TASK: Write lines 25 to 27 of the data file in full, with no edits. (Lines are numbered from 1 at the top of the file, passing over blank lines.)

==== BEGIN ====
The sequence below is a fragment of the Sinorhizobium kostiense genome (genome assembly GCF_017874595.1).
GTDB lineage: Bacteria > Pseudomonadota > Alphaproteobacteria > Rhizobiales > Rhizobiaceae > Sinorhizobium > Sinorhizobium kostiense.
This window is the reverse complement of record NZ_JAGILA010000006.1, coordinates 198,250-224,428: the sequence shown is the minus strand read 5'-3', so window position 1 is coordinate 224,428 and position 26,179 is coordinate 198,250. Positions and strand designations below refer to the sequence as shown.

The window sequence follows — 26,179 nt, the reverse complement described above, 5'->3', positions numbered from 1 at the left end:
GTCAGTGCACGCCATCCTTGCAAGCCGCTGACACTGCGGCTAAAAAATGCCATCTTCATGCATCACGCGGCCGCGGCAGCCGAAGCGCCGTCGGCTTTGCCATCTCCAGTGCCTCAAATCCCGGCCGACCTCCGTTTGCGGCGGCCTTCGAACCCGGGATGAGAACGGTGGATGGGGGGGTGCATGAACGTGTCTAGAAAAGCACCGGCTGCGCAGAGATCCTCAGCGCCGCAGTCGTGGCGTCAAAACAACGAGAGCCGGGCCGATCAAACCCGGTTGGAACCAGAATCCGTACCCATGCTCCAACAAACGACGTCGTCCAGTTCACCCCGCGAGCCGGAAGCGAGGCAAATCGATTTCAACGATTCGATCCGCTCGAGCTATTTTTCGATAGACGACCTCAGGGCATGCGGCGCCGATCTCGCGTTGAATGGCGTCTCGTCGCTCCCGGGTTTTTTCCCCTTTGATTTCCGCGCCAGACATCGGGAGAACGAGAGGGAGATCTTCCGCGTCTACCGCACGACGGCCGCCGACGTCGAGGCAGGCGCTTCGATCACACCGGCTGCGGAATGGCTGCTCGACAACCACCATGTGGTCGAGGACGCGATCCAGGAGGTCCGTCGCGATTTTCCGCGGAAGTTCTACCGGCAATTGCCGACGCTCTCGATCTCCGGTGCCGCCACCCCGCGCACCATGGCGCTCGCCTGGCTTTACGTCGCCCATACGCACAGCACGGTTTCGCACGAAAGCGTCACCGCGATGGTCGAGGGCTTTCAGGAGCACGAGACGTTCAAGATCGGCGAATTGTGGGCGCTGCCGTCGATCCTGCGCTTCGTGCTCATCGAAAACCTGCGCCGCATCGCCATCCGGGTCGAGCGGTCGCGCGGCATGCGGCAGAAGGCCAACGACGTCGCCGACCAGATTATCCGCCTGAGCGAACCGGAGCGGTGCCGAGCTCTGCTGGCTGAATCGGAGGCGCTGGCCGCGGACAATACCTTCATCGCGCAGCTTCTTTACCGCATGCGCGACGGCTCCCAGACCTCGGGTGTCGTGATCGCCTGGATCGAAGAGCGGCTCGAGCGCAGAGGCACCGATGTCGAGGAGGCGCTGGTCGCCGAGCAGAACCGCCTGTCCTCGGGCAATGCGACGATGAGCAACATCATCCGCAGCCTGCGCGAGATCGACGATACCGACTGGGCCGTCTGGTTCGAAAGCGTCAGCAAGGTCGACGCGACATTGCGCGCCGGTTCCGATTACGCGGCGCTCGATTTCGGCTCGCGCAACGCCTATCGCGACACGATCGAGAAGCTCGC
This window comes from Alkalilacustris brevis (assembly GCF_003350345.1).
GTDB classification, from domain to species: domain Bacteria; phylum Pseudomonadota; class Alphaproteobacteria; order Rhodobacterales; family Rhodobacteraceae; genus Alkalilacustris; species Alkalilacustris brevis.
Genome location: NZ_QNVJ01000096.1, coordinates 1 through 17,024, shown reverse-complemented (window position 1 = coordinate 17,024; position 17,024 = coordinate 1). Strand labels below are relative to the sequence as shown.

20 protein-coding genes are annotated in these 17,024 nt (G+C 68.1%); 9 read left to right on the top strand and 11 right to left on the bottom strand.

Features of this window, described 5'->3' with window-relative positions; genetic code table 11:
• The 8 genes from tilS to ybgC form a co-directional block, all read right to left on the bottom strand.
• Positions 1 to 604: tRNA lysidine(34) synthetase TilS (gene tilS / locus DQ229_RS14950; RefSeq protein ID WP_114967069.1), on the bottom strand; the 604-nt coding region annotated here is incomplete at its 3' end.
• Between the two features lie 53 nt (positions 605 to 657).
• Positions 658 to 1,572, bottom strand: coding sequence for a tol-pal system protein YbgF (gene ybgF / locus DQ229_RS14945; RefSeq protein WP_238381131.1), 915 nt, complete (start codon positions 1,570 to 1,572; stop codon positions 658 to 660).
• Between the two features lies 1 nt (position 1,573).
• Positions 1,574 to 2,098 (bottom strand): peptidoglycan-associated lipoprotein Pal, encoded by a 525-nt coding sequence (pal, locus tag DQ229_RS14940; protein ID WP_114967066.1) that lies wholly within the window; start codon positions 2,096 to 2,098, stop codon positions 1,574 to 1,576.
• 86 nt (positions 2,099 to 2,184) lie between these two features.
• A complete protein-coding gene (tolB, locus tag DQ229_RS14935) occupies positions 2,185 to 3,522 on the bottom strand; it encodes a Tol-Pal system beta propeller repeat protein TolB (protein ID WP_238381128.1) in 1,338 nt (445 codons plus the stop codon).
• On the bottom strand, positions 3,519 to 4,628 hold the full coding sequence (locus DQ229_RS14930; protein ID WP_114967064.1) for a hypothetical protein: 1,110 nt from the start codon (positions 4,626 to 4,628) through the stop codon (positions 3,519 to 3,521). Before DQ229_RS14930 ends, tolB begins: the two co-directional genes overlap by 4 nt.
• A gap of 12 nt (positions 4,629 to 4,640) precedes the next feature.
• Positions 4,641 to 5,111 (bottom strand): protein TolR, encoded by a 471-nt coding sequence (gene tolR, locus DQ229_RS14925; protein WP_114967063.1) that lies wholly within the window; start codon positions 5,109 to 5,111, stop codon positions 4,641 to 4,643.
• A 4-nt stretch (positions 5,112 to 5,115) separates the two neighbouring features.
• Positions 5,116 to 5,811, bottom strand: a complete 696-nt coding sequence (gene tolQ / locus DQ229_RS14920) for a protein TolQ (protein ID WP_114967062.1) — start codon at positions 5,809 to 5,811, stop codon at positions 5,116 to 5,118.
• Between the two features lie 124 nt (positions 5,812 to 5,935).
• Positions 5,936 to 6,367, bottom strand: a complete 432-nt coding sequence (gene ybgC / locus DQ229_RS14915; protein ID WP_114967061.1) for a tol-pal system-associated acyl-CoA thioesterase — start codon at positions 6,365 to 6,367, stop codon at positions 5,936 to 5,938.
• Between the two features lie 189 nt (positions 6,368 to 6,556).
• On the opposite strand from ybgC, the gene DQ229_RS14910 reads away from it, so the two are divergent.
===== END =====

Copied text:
• Positions 5,936 to 6,367, bottom strand: a complete 432-nt coding sequence (gene ybgC / locus DQ229_RS14915; protein ID WP_114967061.1) for a tol-pal system-associated acyl-CoA thioesterase — start codon at positions 6,365 to 6,367, stop codon at positions 5,936 to 5,938.
• Between the two features lie 189 nt (positions 6,368 to 6,556).
• On the opposite strand from ybgC, the gene DQ229_RS14910 reads away from it, so the two are divergent.